2 The global charcoal database
The global charcoal database (GCD) contains information about palaeofire regimes in the form of sedimentary charcoal records from sites across the globe since the LGM. Published and unpublished charcoal data were acquired from a network of sites between 70° N and 70° S (http://www.bridge.bris.ac.uk/projects/QUEST_IGBP_Global_Palaeofire_WG).
Many methods were used for recording changes in charcoal abundance in a sedimentary context, and the database therefore contains a variety of different types of records (e.g., both macroscopic and microscopic charcoal, the latter mostly from pollen-slides) from a variety of site types (e.g., lake, mire, and alluvial-fan sediment records), and with varying temporal resolution and dating control. The database therefore includes a large amount of descriptive data (metadata) about both the sites and the charcoal samples. It also contains detailed information on site chronology: the radiocarbon dating technique (AMS or conventional), the sample size, standard deviations, and calibrated ages.
2.1 Data acquisition and age models
Charcoal data were provided by the original author or came from the individual charcoal analyst as unpublished data, or from the published literature. Data were extracted from the literature by digitizing the original published figures and using the plotted values to produce tables of charcoal values by depth or by age.
As a consequence of using both published and unpublished data, some of which were produced more than a decade ago, age models based on a consistent calibration had to be developed for each site. Over 4,000 radiocarbon dates, calibrated and uncalibrated, from 405 sites were entered into the charcoal database. All radiocarbon dates that were uncalibrated were converted to calibrated years BP using the Fairbanks et al. (2005) calibration curve and program (http://radiocarbon.Ideo.columbia.edu/research/radcarbcal.htm). The mean calibrated age was selected for each radiocarbon date. In many cases, individual charcoal samples were expressed by depth or radiocarbon years and required new calibrated age models. Age calibration and the creation of age models were performed only for records with at least two radiocarbon dates. When the surface samples from sediment cores or soil profiles was established as modern, an age of −50 cal yr BP (2,000 AD) was assigned. Considering the multi-centennial resolution used to analyze these records, assigning ages to the surface samples for creating age models had little impact on the final result. In cases where the date of core collection could be established, that date was assigned to the uppermost sample, for example, a core collected in 2,003 AD was assigned a core top age of −53 cal yr BP. Age models were constructed using all available calibrated ages, including dated tephra layers, and pollen stratigraphic ages, and were based on four possible age model styles: (1) linear interpolation; (2) a polynomial constrained to pass through zero; (3) an unconstrained polynomial fit; and (4) a cubic smoothing spline (Ripley and Maechler 2006). The “best fit” age model was selected for each record, based on goodness-of-fit statistics and the appearance of the resulting curve.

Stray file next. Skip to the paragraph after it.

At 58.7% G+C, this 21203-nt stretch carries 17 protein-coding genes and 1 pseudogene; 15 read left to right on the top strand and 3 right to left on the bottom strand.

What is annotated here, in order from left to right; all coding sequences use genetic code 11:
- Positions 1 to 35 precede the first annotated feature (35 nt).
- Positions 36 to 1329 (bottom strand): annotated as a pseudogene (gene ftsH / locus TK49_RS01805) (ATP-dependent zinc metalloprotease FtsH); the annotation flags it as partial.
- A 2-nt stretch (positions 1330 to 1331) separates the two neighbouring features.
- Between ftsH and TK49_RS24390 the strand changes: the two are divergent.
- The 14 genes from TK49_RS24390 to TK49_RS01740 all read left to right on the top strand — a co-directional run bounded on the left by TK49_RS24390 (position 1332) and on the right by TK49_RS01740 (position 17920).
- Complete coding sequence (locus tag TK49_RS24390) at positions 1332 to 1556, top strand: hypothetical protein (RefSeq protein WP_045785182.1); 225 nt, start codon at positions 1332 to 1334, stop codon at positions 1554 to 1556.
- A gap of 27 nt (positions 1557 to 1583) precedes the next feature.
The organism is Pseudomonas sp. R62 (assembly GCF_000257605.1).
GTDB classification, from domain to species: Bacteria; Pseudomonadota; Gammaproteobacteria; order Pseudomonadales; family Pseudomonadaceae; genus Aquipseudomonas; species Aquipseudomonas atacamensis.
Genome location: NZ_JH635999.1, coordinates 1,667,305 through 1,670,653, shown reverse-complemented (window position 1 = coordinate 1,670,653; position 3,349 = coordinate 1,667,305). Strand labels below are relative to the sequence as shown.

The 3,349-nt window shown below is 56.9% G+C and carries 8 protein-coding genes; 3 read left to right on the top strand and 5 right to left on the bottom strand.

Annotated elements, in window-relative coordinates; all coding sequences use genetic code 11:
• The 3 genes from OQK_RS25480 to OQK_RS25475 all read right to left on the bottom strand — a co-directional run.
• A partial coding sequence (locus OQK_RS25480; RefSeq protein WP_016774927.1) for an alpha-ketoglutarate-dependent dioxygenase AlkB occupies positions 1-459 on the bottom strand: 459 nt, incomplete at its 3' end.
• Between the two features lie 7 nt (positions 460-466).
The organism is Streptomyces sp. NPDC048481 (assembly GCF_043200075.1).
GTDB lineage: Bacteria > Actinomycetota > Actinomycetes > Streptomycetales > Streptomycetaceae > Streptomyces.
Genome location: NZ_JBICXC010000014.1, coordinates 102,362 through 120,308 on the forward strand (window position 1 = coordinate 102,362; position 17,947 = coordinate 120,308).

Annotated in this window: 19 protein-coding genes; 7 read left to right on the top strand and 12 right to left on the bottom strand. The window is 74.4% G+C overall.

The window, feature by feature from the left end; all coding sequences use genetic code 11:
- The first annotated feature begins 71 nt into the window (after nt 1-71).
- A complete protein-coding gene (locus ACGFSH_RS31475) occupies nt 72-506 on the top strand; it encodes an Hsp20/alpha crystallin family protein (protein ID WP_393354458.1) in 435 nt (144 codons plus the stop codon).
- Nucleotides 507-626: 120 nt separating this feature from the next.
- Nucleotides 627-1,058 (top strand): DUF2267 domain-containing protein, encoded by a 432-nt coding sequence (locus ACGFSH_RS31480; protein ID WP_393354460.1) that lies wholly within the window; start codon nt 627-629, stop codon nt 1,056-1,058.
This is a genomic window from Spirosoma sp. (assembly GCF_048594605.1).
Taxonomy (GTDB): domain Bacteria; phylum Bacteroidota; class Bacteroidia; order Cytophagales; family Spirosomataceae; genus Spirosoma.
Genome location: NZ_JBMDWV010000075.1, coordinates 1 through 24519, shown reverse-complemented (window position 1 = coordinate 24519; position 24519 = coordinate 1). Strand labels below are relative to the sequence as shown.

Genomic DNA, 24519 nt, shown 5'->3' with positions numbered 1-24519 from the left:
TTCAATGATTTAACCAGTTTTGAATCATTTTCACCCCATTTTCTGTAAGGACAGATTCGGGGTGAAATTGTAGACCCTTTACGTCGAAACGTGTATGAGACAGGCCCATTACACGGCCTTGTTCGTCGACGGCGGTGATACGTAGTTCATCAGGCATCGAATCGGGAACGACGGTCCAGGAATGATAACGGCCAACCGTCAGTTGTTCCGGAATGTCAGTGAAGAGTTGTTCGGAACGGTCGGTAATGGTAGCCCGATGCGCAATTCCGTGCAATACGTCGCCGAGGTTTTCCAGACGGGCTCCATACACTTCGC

2.2 Standardizing charcoal data and calculating anomalies
There is considerable variation in the length of the charcoal records in the database, so a common base period (100–4,000 cal yr BP) was used to calculate the mean and standard deviation for each site. The choice of the last 4,000 years as a base period represents a compromise between a period long enough to not be dominated by sample-to-sample variability within an individual record and one short enough to not exclude a large number of database records from the subsequent analyses. Most of the records in the database (95%) are at least 4,000-years long. The base period does not include the last 100 years (i.e. the post-industrial period) because of the intensification of most modern human activities during this part of the fire record. Mean charcoal values, expressed as average Z scores for a 1,000-year window, were calculated for each site at 500-year intervals. Changes in charcoal values through time are expressed as Z score anomalies (i.e. the difference between the mean Z score for each 1,000-year window and the mean Z score for the “modern”, where “modern” is defined as the interval 1,000 to 100 cal yr BP).
2.3 Creation of 3,000-year steps of time-slice maps (1,000-year window)
3 Results: changes in fire regime between LGM and Present